Along with Sedlec Abbey and the rest of the Kutná Hora city centre, it was listed as a UNESCO World Heritage Site in 1995, because of its unique Baroque architecture.
The message of the bone decorations is “memento mori – remember that you will die”.
Photographs are not allowed inside the chapel so here are some shots of photos that were displayed upstairs:
And from Google:
As we’d done nearly 400 km / 250 mi today, with no tunnels, we called it a day and parked outside an aqua/sports centre for the night. We went in search of an ATM to get some Korunas and some fresh bread before settling in.
It rained a little over the course of the night and by morning it looked like a better day. Upon leaving we went to get groceries and then drove about 85 km / 52 mi into the city of Prague, hitting some rush hour traffic at 9:30 in the morning. We are now at about 50º north – similar to Vancouver, Canada.
Fran had found little in the way of cheap overnight parking so we opted for one of the three campgrounds in the city – a rarity! PragueCamp offers power, water, showers, toilets, wifi and a washer and dryer (extra fee) and it’s on an island in the Vltava River south of the main part of the city. There is access to the left bank via tram up to the castle and to get to the right bank from the island, there’s a passenger ferry. Public transport for seniors is free!
We got parked and Doug hooked up the power and we walked over to jump on the tram to the castle and tour the left bank. The weather was damp feeling and rain threatened most of the morning and it actually more than sprinkled before we stopped for lunch.
We visited the “Lennon Wall” which is considered a symbol of peace, love and freedeom and also walked by the Lennon Wall Pub. The wall is constantly changing and has been painted over many times through the years.
Why is it called a Lennon Wall? After John Lennon’s death on the 8th of December 1980, a young Czech artist made a graffiti dedicated to John Lennon on this wall. More people supported this initiative and the plain white wall turned rainbow with quotes of John Lennon’s songs and wishes for world peace. The wall reflects the lower end of street art and the higher end of graffiti.
We stopped at the church that houses the Prague Infant Jesus only to discover a mass was in progress so we decided to come back later.
Walking towards the castle next to see the changing of the guard, we passed the “kolo Velkoprevorskeho mlyna” artwork:
Prague Castle is not just a castle but a castle complex built in the 9th century. Since 1918 it has been the official office of the President of the Czech Republic. During the Nazi occupation of Czechoslovakia in World War II, Prague Castle became the headquarters of Reinhard Heydrich, the Reich Protector of Bohemia and Moravia. According to a popular rumor, he is said to have placed the Bohemian crown on his head; old legends say a usurper who places the crown on his head is doomed to die within a year. Less than a year after assuming power, on May 27, 1942, Heydrich was ambushed during Operation Anthropoid, by British-trained Slovak and Czech resistance soldiers while on his way to the Castle, and died of his wounds, which became infected, a week later.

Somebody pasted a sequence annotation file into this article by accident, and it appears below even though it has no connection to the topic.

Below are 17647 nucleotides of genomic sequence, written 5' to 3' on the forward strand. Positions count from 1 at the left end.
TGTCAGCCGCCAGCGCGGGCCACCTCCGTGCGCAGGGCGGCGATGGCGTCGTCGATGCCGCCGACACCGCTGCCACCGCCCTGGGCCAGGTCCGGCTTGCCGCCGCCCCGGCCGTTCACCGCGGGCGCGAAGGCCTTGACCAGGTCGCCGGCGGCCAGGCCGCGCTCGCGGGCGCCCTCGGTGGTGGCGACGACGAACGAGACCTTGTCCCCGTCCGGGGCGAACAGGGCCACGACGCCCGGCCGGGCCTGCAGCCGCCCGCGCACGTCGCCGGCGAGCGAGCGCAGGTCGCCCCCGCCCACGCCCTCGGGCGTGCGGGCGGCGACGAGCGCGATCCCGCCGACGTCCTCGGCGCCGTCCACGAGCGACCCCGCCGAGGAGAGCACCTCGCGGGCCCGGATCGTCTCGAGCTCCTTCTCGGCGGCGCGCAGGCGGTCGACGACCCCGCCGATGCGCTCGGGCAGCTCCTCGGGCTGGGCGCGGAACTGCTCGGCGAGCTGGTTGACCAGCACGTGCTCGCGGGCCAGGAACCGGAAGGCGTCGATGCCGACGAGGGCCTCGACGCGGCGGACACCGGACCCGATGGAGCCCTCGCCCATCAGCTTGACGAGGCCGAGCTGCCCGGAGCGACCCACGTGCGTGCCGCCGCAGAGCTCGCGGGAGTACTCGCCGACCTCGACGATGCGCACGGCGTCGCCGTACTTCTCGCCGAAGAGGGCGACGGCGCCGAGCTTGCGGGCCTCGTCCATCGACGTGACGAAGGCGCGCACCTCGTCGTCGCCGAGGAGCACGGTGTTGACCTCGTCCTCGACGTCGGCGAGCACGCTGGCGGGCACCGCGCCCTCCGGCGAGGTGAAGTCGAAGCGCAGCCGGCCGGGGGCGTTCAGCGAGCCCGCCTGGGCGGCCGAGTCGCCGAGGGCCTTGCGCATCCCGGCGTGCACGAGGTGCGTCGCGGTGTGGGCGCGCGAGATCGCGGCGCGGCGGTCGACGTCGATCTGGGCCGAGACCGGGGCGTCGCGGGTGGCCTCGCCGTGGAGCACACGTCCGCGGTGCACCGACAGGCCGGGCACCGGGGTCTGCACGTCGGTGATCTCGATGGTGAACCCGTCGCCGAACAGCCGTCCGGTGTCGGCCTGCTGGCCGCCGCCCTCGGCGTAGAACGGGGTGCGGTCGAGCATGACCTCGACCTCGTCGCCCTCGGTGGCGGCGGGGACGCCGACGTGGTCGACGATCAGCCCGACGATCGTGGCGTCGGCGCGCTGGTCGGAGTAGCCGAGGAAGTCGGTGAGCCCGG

The castle was a seat of power for kings of Bohemia, Holy Roman emperors, and presidents of Czechoslovakia. The Bohemian Crown Jewels are kept within a hidden room inside it.
According to the Guinness Book of Records, Prague Castle is the largest ancient castle in the world, occupying an area of almost 70,000 square metres / 750,000 square feet, at about 570 m / 1,870’ in length and an average of about 130 m 430’ wide.
It is so big, is so spread out and has so many buildings within it (palaces, offices, museums, churches etc) photographs cannot do it any justice.
Here are a few shots of various buildings etc.:
The huge St. Vitus cathedral is on the same grounds as well.
It is a Roman Catholic metropolitan cathedral, the seat of the Archbishop of Prague. Until 1997, the cathedral was dedicated only to Saint Vitus, and is still commonly named only as St. Vitus Cathedral.
This cathedral is a prominent example of Gothic architecture, and is the largest and most important church in the country. Located within Prague Castle and containing the tombs of many Bohemian kings and Holy Roman Emperors, the cathedral is under the ownership of the Czech government as part of the Prague Castle complex. The current cathedral is the third of a series of religious buildings at the site, all dedicated to St. Vitus.
(we didn’t go inside).
We were there in time to see the changing of the guard at noon. This video is longer than our usual ones so feel free to fast forward as the action is slow!
After that it began to rain and it was so damp and cold! We looked for a place to get warm and have some lunch. Doug ordered beef goulash:
And Fran tried Czech fried cheese:
We enjoyed our dishes and asked for tartufo for dessert but they did not have any so we paid the bill and left.
We walked back and went into the Our Lady Victorius church where mass was over and we saw the Infant Baby Jesus.
This is the cabinet the Baby Jesus is kept in:
And here’s a shot of just the Infant from Google:
The church is quite gilded inside.
While eating we had decided that walking around in the dampness (although it stopped raining by now) was not enjoyable and since it looked drier but not much warmer tomorrow, we opted to go “home” and head out again tomorrow as we have time to spend a second night.
Doug went to look for a haircut while Fran went back. Upon returning she went for a shower and when Doug returned he found out we could use the washer and dryer for a very small fee so Fran did two loads of laundry as the machine is not that big. The sun poked out a few times in the afternoon and that helped dry the clothes she hung up outside that can’t go in the dryer.
Next morning, Doug went over to return the laundry room key and it seems the camping price was higher than expected and they charged extra for power. After discussing it with the young man, he didn’t charge for power and Doug thinks he ended up not paying for laundry so the $31 a night was not so hard to take. You do have to consider we are right in a capital city with full services, so really it’s not horrific.